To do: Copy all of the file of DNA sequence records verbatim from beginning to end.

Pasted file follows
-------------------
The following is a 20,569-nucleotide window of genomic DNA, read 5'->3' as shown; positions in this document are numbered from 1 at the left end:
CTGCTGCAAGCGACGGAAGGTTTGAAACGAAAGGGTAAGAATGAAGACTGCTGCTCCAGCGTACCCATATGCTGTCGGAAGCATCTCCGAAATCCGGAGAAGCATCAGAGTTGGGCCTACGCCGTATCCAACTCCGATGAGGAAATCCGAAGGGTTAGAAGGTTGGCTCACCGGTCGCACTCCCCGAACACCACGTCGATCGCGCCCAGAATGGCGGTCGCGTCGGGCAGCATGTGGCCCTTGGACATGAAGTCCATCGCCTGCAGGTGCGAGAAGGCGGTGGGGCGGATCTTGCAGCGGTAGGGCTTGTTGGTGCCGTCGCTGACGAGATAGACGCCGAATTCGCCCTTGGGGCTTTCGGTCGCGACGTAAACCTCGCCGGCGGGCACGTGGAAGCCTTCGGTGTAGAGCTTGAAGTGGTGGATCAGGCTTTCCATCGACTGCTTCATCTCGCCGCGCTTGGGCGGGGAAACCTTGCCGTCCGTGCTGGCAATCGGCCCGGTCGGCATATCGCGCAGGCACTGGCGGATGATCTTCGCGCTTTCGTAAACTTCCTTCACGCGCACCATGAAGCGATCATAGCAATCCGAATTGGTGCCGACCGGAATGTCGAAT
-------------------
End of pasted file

The following is a 20,569-nucleotide window of genomic DNA, read 5'->3' as shown; positions in this document are numbered from 1 at the left end:
CTGCTGCAAGCGACGGAAGGTTTGAAACGAAAGGGTAAGAATGAAGACTGCTGCTCCAGCGTACCCATATGCTGTCGGAAGCATCTCCGAAATCCGGAGAAGCATCAGAGTTGGGCCTACGCCGTATCCAACTCCGATGAGGAAATCCGAAGGGTTAGAAGGTTGGCTCACCGGTCGCACTCCCCGAACACCACGTCGATCGCGCCCAGAATGGCGGTCGCGTCGGGCAGCATGTGGCCCTTGGACATGAAGTCCATCGCCTGCAGGTGCGAGAAGGCGGTGGGGCGGATCTTGCAGCGGTAGGGCTTGTTGGTGCCGTCGCTGACGAGATAGACGCCGAATTCGCCCTTGGGGCTTTCGGTCGCGACGTAAACCTCGCCGGCGGGCACGTGGAAGCCTTCGGTGTAGAGCTTGAAGTGGTGGATCAGGCTTTCCATCGACTGCTTCATCTCGCCGCGCTTGGGCGGGGAAACCTTGCCGTCCGTGCTGGCAATCGGCCCGGTCGGCATATCGCGCAGGCACTGGCGGATGATCTTCGCGCTTTCGTAAACTTCCTTCACGCGCACCATGAAGCGATCATAGCAATCCGAATTGGTGCCGACCGGAATGTCGAAT